Because so many people have an easily avoided food allergy or a comparatively mild airborne allergy, it’s easy to forget about the millions of people who struggle with serious and chronic allergy problems. Nasal allergies alone afflict 30 percent of adults and 40 percent of children. One of the most common problems arises from the fact that pollen’s protein sequence is very similar to the protein sequence of many parasites. That said, each individual has a unique profile of allergens and allergic reactions. Some of them are quite serious and debilitating. Going too long without treatment can even cause a dangerous anaphylactic reaction. Even if you’re getting breath, the feeling that you can’t breathe is going to limit your ability to function on an everyday level.
What’s more, allergies and allergy season are getting worse as time goes on. Global warming is having myriad effects on the planet, people, and other living organisms. What tends to get short thrift is the longer growing season that a lot of plant life is now enjoying. Certainly, there are positive consequences to the longer growing season, but allergy relief isn’t among them. (Not to mention the extra generations of bugs that are spawned given the short gestation period of most insects.) More to this point, how bad allergy season is closely follows the difference between seasonal weather and long-term climate. While any particular year may not be especially bad, allergy season is definitely getting worse as an overall trend that moves in lock step with climate change.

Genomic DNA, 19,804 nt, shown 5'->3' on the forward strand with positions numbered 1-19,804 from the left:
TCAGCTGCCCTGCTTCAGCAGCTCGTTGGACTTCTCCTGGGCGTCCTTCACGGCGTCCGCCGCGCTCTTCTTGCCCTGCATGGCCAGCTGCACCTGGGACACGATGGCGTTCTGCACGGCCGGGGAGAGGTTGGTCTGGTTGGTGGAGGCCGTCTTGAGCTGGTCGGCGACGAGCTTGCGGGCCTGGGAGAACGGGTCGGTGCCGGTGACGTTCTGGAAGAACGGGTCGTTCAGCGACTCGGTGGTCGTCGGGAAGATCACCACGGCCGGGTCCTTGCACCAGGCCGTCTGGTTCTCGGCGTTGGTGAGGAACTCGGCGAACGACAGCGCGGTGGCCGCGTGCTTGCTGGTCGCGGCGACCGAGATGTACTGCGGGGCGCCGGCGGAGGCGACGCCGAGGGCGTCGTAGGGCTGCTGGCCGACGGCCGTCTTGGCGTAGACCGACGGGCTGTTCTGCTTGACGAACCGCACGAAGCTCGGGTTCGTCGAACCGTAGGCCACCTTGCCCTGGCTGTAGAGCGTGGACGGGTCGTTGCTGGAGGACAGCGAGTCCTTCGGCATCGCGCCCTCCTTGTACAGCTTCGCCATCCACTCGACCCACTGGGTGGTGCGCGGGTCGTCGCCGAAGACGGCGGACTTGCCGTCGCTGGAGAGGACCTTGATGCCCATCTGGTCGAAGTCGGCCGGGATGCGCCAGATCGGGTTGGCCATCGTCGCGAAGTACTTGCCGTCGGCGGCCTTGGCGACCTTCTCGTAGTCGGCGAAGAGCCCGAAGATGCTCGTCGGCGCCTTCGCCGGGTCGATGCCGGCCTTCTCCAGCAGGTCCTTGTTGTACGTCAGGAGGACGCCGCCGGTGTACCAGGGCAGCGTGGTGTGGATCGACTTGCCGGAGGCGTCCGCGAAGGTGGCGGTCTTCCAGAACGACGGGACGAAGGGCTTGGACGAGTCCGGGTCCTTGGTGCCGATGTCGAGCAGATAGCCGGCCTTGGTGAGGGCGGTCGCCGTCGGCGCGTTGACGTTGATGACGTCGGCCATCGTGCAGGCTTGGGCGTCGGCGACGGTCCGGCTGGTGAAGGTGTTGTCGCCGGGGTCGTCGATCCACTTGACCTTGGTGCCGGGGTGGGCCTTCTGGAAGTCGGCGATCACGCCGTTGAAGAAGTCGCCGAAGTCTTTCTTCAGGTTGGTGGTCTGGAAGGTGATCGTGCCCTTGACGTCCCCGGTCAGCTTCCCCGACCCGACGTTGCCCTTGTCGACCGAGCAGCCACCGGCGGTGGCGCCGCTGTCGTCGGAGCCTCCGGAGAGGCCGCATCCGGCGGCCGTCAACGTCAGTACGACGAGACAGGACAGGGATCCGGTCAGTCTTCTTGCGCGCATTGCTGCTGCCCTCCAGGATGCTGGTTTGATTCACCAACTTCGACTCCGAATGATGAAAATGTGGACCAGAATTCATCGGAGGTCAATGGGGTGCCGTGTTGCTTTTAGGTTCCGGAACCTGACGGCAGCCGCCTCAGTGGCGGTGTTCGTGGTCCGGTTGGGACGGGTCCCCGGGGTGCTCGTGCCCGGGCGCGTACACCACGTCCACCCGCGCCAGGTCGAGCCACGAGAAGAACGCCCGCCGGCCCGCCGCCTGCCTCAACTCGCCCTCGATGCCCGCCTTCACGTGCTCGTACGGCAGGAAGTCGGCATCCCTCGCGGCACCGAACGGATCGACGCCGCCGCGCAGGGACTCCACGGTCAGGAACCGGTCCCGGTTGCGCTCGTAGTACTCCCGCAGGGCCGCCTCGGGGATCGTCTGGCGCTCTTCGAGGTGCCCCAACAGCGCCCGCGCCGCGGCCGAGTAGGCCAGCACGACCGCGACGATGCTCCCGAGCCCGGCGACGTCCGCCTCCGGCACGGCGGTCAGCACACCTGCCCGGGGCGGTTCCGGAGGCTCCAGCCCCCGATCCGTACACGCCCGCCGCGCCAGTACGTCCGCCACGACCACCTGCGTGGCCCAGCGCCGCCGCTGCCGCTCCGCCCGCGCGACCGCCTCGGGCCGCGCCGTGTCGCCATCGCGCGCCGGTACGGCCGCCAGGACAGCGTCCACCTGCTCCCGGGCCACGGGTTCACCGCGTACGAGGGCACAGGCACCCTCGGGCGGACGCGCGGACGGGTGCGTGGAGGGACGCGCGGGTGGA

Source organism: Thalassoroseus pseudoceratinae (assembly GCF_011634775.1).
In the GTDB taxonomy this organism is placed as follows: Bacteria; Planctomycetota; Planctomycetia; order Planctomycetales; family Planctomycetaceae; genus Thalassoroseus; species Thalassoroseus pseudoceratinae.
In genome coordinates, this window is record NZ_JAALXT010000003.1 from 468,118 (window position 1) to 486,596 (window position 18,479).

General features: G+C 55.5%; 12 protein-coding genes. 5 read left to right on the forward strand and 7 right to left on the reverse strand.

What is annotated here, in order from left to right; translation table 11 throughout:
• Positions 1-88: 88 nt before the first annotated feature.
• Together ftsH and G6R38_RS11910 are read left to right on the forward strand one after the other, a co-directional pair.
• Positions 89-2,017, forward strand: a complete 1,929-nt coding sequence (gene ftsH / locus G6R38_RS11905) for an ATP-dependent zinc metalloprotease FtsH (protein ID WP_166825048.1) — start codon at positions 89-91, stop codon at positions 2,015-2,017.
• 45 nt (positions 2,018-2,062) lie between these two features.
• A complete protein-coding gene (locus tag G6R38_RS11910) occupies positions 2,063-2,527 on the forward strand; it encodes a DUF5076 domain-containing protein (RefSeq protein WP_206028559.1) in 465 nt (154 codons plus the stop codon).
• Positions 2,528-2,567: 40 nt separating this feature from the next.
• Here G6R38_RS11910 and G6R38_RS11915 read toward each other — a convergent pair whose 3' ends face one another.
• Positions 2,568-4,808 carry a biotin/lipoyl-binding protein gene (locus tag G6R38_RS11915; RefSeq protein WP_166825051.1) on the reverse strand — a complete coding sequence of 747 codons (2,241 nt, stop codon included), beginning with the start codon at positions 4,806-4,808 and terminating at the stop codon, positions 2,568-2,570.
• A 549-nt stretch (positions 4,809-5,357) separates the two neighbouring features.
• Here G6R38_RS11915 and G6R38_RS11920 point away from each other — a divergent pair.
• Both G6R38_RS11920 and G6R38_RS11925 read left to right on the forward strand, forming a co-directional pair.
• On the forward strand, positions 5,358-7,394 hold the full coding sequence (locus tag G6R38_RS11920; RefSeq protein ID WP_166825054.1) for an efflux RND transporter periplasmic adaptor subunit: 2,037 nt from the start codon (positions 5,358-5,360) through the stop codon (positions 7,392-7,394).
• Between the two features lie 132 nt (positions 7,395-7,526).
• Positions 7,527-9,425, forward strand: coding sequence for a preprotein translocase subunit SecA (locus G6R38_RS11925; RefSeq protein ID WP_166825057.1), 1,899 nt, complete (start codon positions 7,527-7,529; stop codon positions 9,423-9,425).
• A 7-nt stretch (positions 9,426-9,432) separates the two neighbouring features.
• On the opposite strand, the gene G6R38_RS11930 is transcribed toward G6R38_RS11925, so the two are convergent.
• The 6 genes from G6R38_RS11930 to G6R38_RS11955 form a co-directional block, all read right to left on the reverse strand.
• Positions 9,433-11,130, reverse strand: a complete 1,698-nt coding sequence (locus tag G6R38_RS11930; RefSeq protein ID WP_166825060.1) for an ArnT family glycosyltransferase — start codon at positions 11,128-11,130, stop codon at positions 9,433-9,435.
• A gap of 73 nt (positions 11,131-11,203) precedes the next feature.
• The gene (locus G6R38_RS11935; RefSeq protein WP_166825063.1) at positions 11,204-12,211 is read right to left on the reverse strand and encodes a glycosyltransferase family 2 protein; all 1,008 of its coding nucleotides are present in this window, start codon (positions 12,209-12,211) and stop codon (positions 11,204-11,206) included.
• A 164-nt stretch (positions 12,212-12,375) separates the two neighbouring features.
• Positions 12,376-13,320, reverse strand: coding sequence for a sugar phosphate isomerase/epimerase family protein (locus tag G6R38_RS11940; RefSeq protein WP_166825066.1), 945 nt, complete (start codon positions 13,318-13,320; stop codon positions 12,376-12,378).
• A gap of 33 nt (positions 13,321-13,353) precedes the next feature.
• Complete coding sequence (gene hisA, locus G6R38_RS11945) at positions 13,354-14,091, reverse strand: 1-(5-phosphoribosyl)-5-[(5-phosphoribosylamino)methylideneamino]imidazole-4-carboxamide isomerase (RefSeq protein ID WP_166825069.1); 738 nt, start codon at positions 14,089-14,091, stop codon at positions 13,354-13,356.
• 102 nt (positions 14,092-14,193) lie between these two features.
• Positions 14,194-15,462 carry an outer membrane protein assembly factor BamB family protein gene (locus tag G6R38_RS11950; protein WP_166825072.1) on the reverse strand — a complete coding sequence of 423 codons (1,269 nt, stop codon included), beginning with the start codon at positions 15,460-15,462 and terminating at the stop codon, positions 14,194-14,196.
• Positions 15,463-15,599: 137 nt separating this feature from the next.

The silver lining is that new medical technologies and health providers are stepping up to provide relief and take aim at some of the root causes of nasal allergies, sinus infections, ear infections, and other ear-nose-throat (ENT) health problems. It’s not like the study and treatment of these health problems are new exactly. Otolaryngology has been around since the 1800s. The American Board of Otolaryngology was founded in 1924, and the first generation of ENT doctors burst on to the scene not long after.
Advanced immunotherapies can help with discrete allergic reactions and long-term relief, while antihistamines, steroids, and EPI pens can be used depending on chronic or acute the reaction is that you’re trying to manage. More than advanced treatments, however, new technologies include much more efficient ways to achieve the same results. The FDA recently approved a much faster method for allergy testing.
Here in Colorado, we are home to one of the most fantastic hospitals, National Jewish Hospital, when it comes to breathing, pulmonary issues, and how allergies ties into them. A very academic institution that is recognized throughout the world and receives patients from all over the world. If you aren’t able to get in there, Rocky Mountain Urgent Care’s Allergy Care Center is a top notch local answer if you or your insurance can’t manage to get into Jewish.
It’s not just the medical technologies, either. Managed care networks and individual providers are also taking their game to the next level. Urgent care centers—which already treat a range of acute allergic reactions, ear and sinus infections, and other sinus-related problems—also provide health services for more chronic allergy sufferers. Some of these urgent care clinics have even established dedicated allergy care centers within their practice. There also an increasing number of providers who specialize in nothing but allergy, asthma, and sinus care services. BreatheAmerica is one example with locations in Albuquerque, NM, Shreveport, LA, and Bossier City, LA.